My father came to the UK in 1967-’68. And that was the year my sister was also born in Amritsar. So, they were both originally from Pakistan. He was a salesman, and he made his money selling marrons actually, which are like mushrooms, from Kashmir to hotels in Delhi. And I think he met my grandfather on a train, and they invited him home for dinner, I presume, and then he met my mother. She was 22, he was about 24, and they were married about a year later. But both families were partition refugees.1 And strangely, like many of that generation, they don’t really talk about that time. I think it was a time of great conflict actually, and a lot of churning, and a lot of the literature, and the writing about post-partition has — I mean it’s almost like — it’s kind of like a vanished story. It’s a story that’s still been very untold and sort of uncharted.

 

As it was with my parents, they married in ’65. And funnily enough, on the night of their wedding, thieves broke in, and stole everything, all of their clothes. So, apparently my mother woke up in the morning with only her nightdress. And then they moved to the UK in 1997-’98. My dad came first for a year, and then my mom joined him with my little sister. You know, what I know about India now, coming to a country, like Delhi, I realized that those who left India in the 1960s probably didn’t have much to stay for. They didn’t have the bloodlines. They didn’t have the family, the wealth, the stature. And I realized the immigrants are really the stories of courage, of risk, journeys, new places, forging new friendships in your lives. It’s very challenging.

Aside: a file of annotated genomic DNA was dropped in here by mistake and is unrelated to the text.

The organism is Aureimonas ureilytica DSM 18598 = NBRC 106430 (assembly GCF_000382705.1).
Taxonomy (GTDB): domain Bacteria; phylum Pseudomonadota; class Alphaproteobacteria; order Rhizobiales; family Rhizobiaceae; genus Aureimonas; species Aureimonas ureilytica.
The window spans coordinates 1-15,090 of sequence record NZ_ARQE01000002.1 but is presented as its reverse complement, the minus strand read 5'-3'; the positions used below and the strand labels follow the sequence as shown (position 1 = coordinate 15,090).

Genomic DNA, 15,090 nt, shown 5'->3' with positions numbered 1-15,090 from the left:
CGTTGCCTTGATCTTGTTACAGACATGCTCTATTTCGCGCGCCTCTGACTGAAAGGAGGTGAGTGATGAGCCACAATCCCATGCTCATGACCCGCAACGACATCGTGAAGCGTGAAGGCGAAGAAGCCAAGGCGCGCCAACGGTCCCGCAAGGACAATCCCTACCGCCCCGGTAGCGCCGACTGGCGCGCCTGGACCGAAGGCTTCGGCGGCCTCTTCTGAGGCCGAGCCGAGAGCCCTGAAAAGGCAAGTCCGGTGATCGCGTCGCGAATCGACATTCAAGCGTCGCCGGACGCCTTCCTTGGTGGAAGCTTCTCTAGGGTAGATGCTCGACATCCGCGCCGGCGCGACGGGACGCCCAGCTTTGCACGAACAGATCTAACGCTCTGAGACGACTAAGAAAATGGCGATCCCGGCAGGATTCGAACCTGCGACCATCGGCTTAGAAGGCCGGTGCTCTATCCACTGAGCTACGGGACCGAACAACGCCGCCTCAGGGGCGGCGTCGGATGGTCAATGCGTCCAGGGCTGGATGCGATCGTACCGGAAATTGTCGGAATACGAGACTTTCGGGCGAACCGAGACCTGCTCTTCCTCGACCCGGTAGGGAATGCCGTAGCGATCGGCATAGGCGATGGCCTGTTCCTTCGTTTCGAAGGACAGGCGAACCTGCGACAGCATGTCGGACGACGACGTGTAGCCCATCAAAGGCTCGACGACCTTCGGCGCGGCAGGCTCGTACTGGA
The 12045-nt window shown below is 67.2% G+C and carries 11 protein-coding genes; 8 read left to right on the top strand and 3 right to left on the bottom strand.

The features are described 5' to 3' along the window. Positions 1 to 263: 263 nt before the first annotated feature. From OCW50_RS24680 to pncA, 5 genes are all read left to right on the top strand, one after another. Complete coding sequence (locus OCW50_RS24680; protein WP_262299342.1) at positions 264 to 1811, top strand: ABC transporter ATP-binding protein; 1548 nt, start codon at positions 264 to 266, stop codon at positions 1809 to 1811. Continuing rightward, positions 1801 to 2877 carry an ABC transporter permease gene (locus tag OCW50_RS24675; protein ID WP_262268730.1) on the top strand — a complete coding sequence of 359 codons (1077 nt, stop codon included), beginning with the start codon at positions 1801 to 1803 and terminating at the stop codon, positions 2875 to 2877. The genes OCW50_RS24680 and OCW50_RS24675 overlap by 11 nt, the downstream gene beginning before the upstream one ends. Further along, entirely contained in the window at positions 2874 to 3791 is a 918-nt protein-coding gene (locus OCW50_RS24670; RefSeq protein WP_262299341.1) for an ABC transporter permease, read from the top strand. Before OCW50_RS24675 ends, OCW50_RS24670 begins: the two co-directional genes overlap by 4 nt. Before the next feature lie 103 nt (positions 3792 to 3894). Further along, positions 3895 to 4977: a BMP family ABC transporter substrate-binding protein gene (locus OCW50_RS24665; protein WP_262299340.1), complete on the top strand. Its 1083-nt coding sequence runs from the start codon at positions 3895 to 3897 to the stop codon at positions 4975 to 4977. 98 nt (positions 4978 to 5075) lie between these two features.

I mean, you also have to learn a new language, and then you’re open to new culture, in the kind of most challenging circumstances actually. It’s very challenging to move, and to re-learn yourself in some way. And I think they were quite brave, and I admire that tremendously. And you’ll see that many Indians have been great travelers. And the work ethic has sort of helped them in good stead all over the world. They’re kind of rigid in some ways, but discipline for a lot of Indians is sort of paramount, I think. Sometimes it works, and sometimes it doesn’t. I think the transition for my parents must have been very hard, but adventurous as well. And I think they sort of lived that adventure out. So, I think that’s kind of nice story to sort of see how people change. I mean, it really is a — yeah, it’s an adventure.

  1. Child Of Wars
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